# Maximum Profit in Job Scheduling

## 1. Clarify the problem:

Before we begin, let's clarify the problem statement. The "Maximum Profit in Job Scheduling" problem asks us to find the maximum profit we can achieve by scheduling jobs within a given time range. Each job has a start time, end time, and profit.

## 2. Analyze the problem:

Let's analyze the problem to identify the input, output, and constraints.

**Input:**

- An array of job start times, denoted by a list
`startTime`

. - An array of job end times, denoted by a list
`endTime`

. - An array of job profits, denoted by a list
`profit`

.

Note: The three input lists are of the same length, and the indices correspond to the same job.

**Output:**

- The maximum profit that can be achieved by scheduling the jobs within the given time range.

**Constraints:**

- 1 <= len(startTime) = len(endTime) = len(profit) <= 5 * 10^4
- 1 <= startTime[i] < endTime[i] <= 10^9
- 1 <= profit[i] <= 10^4
- The start times are sorted in ascending order.

## 3. Design an algorithm:

To solve this problem efficiently, we can use a dynamic programming approach. Here's the general outline of our algorithm:

- Create a list of jobs, where each job is represented by a tuple containing the start time, end time, and profit.
- Sort the list of jobs based on the end times in ascending order.
- Create a list,
`dp`

, of length n (the number of jobs), initialized with 0 values.`dp[i]`

will store the maximum profit achievable up to the i-th job. - Iterate over each job from the sorted list:
- Find the index,
`prev`

, of the last job whose end time is less than or equal to the current job's start time. - Calculate the maximum profit achievable by including the current job or excluding it:
`include_profit = dp[prev] + job[2]`

(profit of the current job plus the maximum profit achievable before the current job)`exclude_profit = dp[i-1]`

(maximum profit achievable without including the current job)

- Update
`dp[i]`

with the maximum of`include_profit`

and`exclude_profit`

.

- Find the index,
- Return the maximum profit stored in
`dp[-1]`

.

## 4. Explain your approach:

Our approach involves using dynamic programming to calculate the maximum profit achievable by scheduling the jobs. We sort the jobs based on their end times and use a dynamic programming table, `dp`

, to store the maximum profit at each step. By iteratively considering each job and calculating the maximum profit achievable with or without including it, we can obtain the maximum profit achievable overall.

## 5. Write clean and readable code:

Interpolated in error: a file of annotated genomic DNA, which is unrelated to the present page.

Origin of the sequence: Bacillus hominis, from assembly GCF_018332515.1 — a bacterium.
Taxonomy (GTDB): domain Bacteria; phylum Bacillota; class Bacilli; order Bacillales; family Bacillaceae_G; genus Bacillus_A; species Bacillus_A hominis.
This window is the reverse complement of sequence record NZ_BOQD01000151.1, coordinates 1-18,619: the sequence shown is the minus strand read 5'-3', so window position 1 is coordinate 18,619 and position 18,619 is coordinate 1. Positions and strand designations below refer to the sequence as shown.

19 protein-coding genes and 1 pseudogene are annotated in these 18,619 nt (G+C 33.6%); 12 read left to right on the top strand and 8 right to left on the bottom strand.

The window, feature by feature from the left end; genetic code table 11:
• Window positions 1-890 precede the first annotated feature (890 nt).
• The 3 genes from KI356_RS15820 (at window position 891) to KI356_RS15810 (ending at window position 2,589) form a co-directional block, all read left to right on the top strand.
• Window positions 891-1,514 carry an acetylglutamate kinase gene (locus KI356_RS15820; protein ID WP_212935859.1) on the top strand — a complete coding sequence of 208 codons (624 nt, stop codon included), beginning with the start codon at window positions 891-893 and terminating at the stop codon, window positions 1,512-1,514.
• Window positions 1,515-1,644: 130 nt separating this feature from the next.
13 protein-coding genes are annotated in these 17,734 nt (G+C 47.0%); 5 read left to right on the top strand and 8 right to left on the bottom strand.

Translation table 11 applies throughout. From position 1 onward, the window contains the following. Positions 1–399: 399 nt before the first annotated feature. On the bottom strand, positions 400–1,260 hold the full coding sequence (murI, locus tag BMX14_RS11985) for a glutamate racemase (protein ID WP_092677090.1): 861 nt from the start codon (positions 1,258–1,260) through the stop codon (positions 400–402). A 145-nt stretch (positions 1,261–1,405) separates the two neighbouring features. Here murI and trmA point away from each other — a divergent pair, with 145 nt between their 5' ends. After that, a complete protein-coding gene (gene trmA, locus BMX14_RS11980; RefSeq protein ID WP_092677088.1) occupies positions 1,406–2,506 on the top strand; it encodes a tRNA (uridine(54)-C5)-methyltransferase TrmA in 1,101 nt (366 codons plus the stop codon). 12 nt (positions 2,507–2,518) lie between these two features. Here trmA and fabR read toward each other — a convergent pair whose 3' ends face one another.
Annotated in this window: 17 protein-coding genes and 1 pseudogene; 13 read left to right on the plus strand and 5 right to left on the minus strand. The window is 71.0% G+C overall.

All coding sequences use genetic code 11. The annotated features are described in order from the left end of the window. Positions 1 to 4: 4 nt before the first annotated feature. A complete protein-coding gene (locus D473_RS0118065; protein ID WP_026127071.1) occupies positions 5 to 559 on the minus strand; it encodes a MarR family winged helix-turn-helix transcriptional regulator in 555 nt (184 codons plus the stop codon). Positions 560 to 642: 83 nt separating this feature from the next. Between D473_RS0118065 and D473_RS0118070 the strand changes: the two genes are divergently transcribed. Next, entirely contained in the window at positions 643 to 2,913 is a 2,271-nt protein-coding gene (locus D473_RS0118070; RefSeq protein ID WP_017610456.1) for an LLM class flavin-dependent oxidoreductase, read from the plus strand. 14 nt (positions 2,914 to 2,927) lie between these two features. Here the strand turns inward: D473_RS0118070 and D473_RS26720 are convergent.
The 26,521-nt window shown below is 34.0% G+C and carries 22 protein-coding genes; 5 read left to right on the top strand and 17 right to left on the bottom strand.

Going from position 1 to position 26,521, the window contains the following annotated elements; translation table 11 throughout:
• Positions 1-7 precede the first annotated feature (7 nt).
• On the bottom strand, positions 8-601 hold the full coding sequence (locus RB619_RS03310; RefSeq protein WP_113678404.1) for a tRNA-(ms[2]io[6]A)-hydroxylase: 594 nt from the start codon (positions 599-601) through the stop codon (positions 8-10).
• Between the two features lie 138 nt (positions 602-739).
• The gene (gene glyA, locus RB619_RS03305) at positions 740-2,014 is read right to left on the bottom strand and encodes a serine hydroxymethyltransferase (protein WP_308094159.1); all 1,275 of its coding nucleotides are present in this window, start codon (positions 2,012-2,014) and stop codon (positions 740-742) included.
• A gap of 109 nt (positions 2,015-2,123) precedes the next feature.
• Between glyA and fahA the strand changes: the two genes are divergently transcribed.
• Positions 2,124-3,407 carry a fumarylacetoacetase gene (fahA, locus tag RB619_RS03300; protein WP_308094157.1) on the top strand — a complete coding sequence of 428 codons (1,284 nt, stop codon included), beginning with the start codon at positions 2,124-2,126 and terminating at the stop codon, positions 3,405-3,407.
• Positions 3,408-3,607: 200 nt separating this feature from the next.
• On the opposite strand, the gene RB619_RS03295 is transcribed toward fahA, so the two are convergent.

Let's implement the algorithm in Python:

python

```
def jobScheduling(startTime, endTime, profit):
jobs = sorted(zip(startTime, endTime, profit), key=lambda x: x[1])
n = len(jobs)
dp = [0] * n
for i in range(n):
include_profit = jobs[i][2]
prev = binary_search(jobs, i)
if prev != -1:
include_profit += dp[prev]
exclude_profit = dp[i-1] if i > 0 else 0
dp[i] = max(include_profit, exclude_profit)
return dp[-1]
def binary_search(jobs, current):
low, high = 0, current - 1
while low <= high:
mid = low + (high - low) // 2
if jobs[mid][1] <= jobs[current][0]:
if jobs[mid + 1][1] <= jobs[current][0]:
low = mid + 1
else:
return mid
else:
high = mid - 1
return -1
```

## 6. Test your code:

Let's test our code with different test cases to ensure its correctness. We'll consider the following cases:

Case 1:

python

```
startTime = [1, 2, 3, 4, 6]
endTime = [3, 5, 10, 6, 9]
profit = [20, 20, 100, 70, 60]
```

The expected output is 150.

Case 2:

python

```
startTime = [1, 2, 3, 3, 4, 5]
endTime = [3, 4, 5, 6, 7, 9]
profit = [10, 40, 30, 50, 20, 10]
```

The expected output is 90.

Case 3:

python

`startTime = [1, 2, 3, 4, 6] endTime = [3, 5, 9, 6, 9] profit = [20, 20, 100, 70, 60]`

The expected output is 120.

## 7. Optimize if necessary:

The current implementation already provides an efficient solution to the problem. However, we can optimize the binary search by using the built-in bisect module in Python.

## 8. Handle error cases:

The given problem constraints do not mention any invalid inputs or error cases, so we can assume that the input lists are always valid and adhere to the constraints.

## 9. Discuss complexity analysis:

The time complexity of our solution is O(nlogn), where n is the number of jobs. This is because we sort the jobs based on their end times, which takes O(nlogn) time. The iteration over the sorted list takes O(n) time, and the binary search operation takes O(logn) time.

The space complexity is O(n) since we use a dynamic programming table, `dp`

, of size n to store the maximum profits at each step.

In terms of complexity trade-offs, our approach sacrifices some space to achieve a more efficient time complexity by sorting the jobs and using dynamic programming to calculate the maximum profits.